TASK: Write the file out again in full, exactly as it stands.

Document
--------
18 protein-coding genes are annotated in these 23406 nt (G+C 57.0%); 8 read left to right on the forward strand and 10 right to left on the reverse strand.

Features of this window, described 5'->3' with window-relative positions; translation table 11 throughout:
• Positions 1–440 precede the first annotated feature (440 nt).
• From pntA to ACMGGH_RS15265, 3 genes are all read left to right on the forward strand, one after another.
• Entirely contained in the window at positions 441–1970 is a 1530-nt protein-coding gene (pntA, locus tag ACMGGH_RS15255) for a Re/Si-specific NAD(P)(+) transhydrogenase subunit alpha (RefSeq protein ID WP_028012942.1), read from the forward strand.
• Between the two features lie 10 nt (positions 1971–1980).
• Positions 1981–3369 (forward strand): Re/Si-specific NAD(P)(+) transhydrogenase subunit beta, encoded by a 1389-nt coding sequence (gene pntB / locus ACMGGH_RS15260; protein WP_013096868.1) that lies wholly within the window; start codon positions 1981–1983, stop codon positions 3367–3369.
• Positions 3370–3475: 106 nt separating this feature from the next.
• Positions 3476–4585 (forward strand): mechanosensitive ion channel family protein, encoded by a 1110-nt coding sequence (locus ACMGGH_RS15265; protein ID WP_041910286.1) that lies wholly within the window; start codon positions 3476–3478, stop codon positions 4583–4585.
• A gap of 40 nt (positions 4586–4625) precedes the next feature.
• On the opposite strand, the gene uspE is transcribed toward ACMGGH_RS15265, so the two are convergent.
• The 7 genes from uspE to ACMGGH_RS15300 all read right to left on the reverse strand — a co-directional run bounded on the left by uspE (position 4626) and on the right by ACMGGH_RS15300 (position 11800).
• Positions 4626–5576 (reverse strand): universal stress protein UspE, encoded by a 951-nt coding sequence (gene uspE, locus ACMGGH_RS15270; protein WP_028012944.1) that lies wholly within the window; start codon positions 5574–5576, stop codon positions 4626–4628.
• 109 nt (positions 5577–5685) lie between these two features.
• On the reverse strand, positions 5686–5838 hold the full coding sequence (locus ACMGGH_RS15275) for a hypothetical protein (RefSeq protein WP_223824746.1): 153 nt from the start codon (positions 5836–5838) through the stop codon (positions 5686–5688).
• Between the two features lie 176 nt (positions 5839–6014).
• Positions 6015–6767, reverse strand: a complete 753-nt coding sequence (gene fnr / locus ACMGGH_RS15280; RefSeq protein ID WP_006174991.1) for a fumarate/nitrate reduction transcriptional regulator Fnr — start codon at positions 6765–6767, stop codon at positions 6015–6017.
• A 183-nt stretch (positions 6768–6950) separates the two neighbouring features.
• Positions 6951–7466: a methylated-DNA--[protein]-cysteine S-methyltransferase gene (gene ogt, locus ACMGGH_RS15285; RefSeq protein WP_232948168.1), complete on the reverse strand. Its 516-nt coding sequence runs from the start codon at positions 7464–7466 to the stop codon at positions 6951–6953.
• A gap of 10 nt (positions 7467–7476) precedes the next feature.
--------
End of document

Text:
18 protein-coding genes are annotated in these 23406 nt (G+C 57.0%); 8 read left to right on the forward strand and 10 right to left on the reverse strand.

Features of this window, described 5'->3' with window-relative positions; translation table 11 throughout:
• Positions 1–440 precede the first annotated feature (440 nt).
• From pntA to ACMGGH_RS15265, 3 genes are all read left to right on the forward strand, one after another.
• Entirely contained in the window at positions 441–1970 is a 1530-nt protein-coding gene (pntA, locus tag ACMGGH_RS15255) for a Re/Si-specific NAD(P)(+) transhydrogenase subunit alpha (RefSeq protein ID WP_028012942.1), read from the forward strand.
• Between the two features lie 10 nt (positions 1971–1980).
• Positions 1981–3369 (forward strand): Re/Si-specific NAD(P)(+) transhydrogenase subunit beta, encoded by a 1389-nt coding sequence (gene pntB / locus ACMGGH_RS15260; protein WP_013096868.1) that lies wholly within the window; start codon positions 1981–1983, stop codon positions 3367–3369.
• Positions 3370–3475: 106 nt separating this feature from the next.
• Positions 3476–4585 (forward strand): mechanosensitive ion channel family protein, encoded by a 1110-nt coding sequence (locus ACMGGH_RS15265; protein ID WP_041910286.1) that lies wholly within the window; start codon positions 3476–3478, stop codon positions 4583–4585.
• A gap of 40 nt (positions 4586–4625) precedes the next feature.
• On the opposite strand, the gene uspE is transcribed toward ACMGGH_RS15265, so the two are convergent.
• The 7 genes from uspE to ACMGGH_RS15300 all read right to left on the reverse strand — a co-directional run bounded on the left by uspE (position 4626) and on the right by ACMGGH_RS15300 (position 11800).
• Positions 4626–5576 (reverse strand): universal stress protein UspE, encoded by a 951-nt coding sequence (gene uspE, locus ACMGGH_RS15270; protein WP_028012944.1) that lies wholly within the window; start codon positions 5574–5576, stop codon positions 4626–4628.
• 109 nt (positions 5577–5685) lie between these two features.
• On the reverse strand, positions 5686–5838 hold the full coding sequence (locus ACMGGH_RS15275) for a hypothetical protein (RefSeq protein WP_223824746.1): 153 nt from the start codon (positions 5836–5838) through the stop codon (positions 5686–5688).
• Between the two features lie 176 nt (positions 5839–6014).
• Positions 6015–6767, reverse strand: a complete 753-nt coding sequence (gene fnr / locus ACMGGH_RS15280; RefSeq protein ID WP_006174991.1) for a fumarate/nitrate reduction transcriptional regulator Fnr — start codon at positions 6765–6767, stop codon at positions 6015–6017.
• A 183-nt stretch (positions 6768–6950) separates the two neighbouring features.
• Positions 6951–7466: a methylated-DNA--[protein]-cysteine S-methyltransferase gene (gene ogt, locus ACMGGH_RS15285; RefSeq protein WP_232948168.1), complete on the reverse strand. Its 516-nt coding sequence runs from the start codon at positions 7464–7466 to the stop codon at positions 6951–6953.
• A gap of 10 nt (positions 7467–7476) precedes the next feature.